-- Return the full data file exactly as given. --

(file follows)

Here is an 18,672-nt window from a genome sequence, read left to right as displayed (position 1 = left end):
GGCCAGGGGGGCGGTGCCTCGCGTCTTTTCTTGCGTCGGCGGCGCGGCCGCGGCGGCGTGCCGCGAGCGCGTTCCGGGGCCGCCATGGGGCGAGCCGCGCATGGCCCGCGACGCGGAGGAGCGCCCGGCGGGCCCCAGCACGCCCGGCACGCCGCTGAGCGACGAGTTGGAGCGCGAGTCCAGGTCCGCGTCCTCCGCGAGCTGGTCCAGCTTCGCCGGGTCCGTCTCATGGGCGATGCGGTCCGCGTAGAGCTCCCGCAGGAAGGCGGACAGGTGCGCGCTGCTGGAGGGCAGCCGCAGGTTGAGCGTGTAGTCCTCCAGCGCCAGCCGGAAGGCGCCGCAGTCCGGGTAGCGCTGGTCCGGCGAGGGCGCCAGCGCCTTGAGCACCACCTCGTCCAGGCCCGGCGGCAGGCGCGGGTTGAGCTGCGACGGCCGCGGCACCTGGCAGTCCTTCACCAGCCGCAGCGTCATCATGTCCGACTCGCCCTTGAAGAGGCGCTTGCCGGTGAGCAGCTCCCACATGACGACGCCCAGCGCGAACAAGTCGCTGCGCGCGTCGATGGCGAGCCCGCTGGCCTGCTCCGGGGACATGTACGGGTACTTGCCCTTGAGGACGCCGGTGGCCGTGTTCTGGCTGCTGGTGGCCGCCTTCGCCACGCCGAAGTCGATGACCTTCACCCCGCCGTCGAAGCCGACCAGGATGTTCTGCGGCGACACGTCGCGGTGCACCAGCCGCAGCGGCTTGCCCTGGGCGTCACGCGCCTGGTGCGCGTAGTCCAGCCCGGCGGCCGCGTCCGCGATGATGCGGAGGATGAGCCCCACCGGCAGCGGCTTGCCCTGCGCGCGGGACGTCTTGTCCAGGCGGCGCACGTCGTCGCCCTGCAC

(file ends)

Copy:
Here is an 18,672-nt window from a genome sequence, read left to right as displayed (position 1 = left end):
GGCCAGGGGGGCGGTGCCTCGCGTCTTTTCTTGCGTCGGCGGCGCGGCCGCGGCGGCGTGCCGCGAGCGCGTTCCGGGGCCGCCATGGGGCGAGCCGCGCATGGCCCGCGACGCGGAGGAGCGCCCGGCGGGCCCCAGCACGCCCGGCACGCCGCTGAGCGACGAGTTGGAGCGCGAGTCCAGGTCCGCGTCCTCCGCGAGCTGGTCCAGCTTCGCCGGGTCCGTCTCATGGGCGATGCGGTCCGCGTAGAGCTCCCGCAGGAAGGCGGACAGGTGCGCGCTGCTGGAGGGCAGCCGCAGGTTGAGCGTGTAGTCCTCCAGCGCCAGCCGGAAGGCGCCGCAGTCCGGGTAGCGCTGGTCCGGCGAGGGCGCCAGCGCCTTGAGCACCACCTCGTCCAGGCCCGGCGGCAGGCGCGGGTTGAGCTGCGACGGCCGCGGCACCTGGCAGTCCTTCACCAGCCGCAGCGTCATCATGTCCGACTCGCCCTTGAAGAGGCGCTTGCCGGTGAGCAGCTCCCACATGACGACGCCCAGCGCGAACAAGTCGCTGCGCGCGTCGATGGCGAGCCCGCTGGCCTGCTCCGGGGACATGTACGGGTACTTGCCCTTGAGGACGCCGGTGGCCGTGTTCTGGCTGCTGGTGGCCGCCTTCGCCACGCCGAAGTCGATGACCTTCACCCCGCCGTCGAAGCCGACCAGGATGTTCTGCGGCGACACGTCGCGGTGCACCAGCCGCAGCGGCTTGCCCTGGGCGTCACGCGCCTGGTGCGCGTAGTCCAGCCCGGCGGCCGCGTCCGCGATGATGCGGAGGATGAGCCCCACCGGCAGCGGCTTGCCCTGCGCGCGGGACGTCTTGTCCAGGCGGCGCACGTCGTCGCCCTGCAC